Finalisation of the pits should soon be completed and we may fill a couple in. The last school visits are tomorrow along with a second visit by Radio Derby. These will see us approaching the end of our adventure on Thursday.
Friday will be restoration-of-site day. Unless ………… !!!!
p.s. we had a great article in the Derby Telegraph today. Pretty much a two-page spread with pictures. On the Net, there was video too.
Day 6. Monday 25th September – Today was a better day – see later for the “however”.
The first two of the local school groups came to visit; we expect six in all, including the sixth form from the private school on Wednesday. Each group receives an informative talk from Alan then it’s down to the site for activities – a bit of digging, finds washing, sieving, metal detector practice, a quiz sheet, instruction by Laura etc.
A great time for all involved and lots of happy, if sometimes muddy, faces.
The octagonal brick-built structure was further exposed, but it is not finalised due to extra features found. Theories abound as to what it is. Is it a Garden/Summer House? Could it be a Game Store in which the rich meats from the estate were stored? Did it have ice in it to keep the meat ‘fresh’? Is this the Ice House, but above ground !! ?? Watch this space.
The ‘Scouts trench’ is now much deeper and a stone bearing section has appeared across the middle part of the trench. What are these stones?
Tony’s trench saw more excavation and was converted to a stepped trench about 90cm deep on one side. See >>>
In the deepest side are large stones which ‘may have been properly laid, possibly with mortar’. Where do these stones fit into the scheme of things?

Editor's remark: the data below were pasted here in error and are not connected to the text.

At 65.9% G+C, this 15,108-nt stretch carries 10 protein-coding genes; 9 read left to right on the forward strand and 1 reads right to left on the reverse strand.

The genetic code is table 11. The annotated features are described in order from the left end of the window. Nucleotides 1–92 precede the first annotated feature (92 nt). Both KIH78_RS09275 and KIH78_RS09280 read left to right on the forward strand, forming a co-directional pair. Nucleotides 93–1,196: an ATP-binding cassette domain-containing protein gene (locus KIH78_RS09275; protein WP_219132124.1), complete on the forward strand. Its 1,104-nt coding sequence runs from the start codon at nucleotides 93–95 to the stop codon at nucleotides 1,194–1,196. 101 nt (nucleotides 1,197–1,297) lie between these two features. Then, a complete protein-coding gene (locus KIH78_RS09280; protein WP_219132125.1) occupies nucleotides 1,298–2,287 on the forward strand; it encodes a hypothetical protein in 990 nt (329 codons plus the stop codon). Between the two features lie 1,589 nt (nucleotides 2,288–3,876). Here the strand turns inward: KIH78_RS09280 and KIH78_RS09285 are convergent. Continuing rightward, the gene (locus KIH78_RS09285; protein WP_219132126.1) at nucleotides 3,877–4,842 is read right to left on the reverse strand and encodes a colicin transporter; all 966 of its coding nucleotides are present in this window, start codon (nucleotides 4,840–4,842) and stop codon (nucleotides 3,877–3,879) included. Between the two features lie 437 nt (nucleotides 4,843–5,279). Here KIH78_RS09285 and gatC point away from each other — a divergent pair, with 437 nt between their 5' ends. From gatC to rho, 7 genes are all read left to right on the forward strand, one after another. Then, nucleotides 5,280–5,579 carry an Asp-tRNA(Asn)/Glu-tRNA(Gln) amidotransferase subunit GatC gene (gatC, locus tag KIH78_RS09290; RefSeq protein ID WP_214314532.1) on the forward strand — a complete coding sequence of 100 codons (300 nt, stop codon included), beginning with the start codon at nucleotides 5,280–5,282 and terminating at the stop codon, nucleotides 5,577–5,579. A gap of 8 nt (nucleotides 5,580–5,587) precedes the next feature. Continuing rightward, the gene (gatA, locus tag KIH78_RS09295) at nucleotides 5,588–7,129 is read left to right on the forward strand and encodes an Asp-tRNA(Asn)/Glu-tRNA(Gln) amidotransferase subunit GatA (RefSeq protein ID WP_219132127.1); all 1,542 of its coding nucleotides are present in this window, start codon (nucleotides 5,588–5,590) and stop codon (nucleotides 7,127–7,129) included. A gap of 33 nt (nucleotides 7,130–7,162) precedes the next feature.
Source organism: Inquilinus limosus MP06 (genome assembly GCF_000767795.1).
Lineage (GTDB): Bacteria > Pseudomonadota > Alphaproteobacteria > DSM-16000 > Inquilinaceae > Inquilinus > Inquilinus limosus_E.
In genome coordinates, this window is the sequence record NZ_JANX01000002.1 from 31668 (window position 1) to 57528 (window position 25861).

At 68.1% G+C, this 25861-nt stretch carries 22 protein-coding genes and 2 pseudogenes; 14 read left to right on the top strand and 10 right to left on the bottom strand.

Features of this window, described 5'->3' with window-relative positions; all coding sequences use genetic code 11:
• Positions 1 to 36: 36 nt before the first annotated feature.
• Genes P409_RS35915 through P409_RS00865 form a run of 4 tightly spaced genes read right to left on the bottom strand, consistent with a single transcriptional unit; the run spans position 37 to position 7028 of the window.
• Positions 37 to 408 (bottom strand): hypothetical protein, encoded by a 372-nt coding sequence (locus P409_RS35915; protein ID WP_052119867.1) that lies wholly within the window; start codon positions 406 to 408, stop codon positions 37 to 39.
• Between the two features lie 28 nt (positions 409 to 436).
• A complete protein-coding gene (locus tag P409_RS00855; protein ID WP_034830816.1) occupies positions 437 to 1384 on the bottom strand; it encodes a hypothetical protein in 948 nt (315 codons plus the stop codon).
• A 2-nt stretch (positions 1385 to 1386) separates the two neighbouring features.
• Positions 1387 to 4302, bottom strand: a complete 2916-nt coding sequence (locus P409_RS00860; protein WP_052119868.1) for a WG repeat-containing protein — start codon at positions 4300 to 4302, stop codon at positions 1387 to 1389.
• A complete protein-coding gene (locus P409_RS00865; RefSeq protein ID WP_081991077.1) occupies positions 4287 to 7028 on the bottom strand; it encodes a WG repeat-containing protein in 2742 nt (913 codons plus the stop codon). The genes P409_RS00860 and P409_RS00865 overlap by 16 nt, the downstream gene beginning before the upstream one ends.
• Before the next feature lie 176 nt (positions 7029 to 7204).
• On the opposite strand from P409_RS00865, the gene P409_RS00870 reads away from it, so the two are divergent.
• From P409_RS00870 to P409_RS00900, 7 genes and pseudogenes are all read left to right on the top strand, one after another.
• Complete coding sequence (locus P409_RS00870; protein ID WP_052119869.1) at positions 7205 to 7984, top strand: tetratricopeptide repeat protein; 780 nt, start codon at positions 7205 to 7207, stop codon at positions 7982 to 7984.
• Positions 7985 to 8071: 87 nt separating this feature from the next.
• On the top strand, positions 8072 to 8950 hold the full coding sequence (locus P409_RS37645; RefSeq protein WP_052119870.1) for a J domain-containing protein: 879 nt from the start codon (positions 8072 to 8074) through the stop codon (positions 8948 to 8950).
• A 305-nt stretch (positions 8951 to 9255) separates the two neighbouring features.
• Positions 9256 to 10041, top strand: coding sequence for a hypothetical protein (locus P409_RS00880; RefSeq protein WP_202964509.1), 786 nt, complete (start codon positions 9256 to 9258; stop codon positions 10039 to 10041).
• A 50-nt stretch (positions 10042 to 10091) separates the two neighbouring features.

The other two pits are still in-work, one for sketching, recording etc. the other continues to be dug in-part.
However, there is no confirmed sighting of the elusive Ice House found on our maps.
Day 5. Sunday 24th September – Last evening an email arrived which almost certainly established the built wall as the foundation of a Victorian building, probably a Summer House. Investigation of a dig at Calke Abbey in 2016 will be undertaken as this too found a similar, ground-level structure. The ‘wall trench’ was extended to reveal a equivalent angular wall section (at 130deg) on the opposite side, suggesting that the foundations are octagonal. This trench must be finalised on Day 6.
Work continued on the ‘Scouts’ trench taking off more soil etc. Finds occurred from every excavation site and finds washing continued throughout the day. A further trench/pit (Tony trench according to Laura) was opened on the East side of the site in an attempt to find a drain. At approx 60cm depth large stones were encountered. More work in these areas tomorrow.
The Scouts trench will become the focus of activity over the next two days as it crosses the mound and slope. Hopefully we will find evidence of the Ice House from this trench as all others have yet to reveal anything to indicate an Ice House exists.
Being positive, there have been many and interesting finds, but the Ice House and Abbey structures still elude us.
Day 4. Saturday 23rd September – The new trench laid out yesterday was opened by the Scouts who visited us for the morning. Finds washing began in earnest and by the end of the day over ten trays were drying fragments of bone, pottery, glass and tile. Work continued to further expose the angular wall in trench 1. See pic.
The pit produces finds on a regular basis as it is deepened – now 40cm or so deep. Charcoal, pottery, bone, shell and other finds feed the washing area.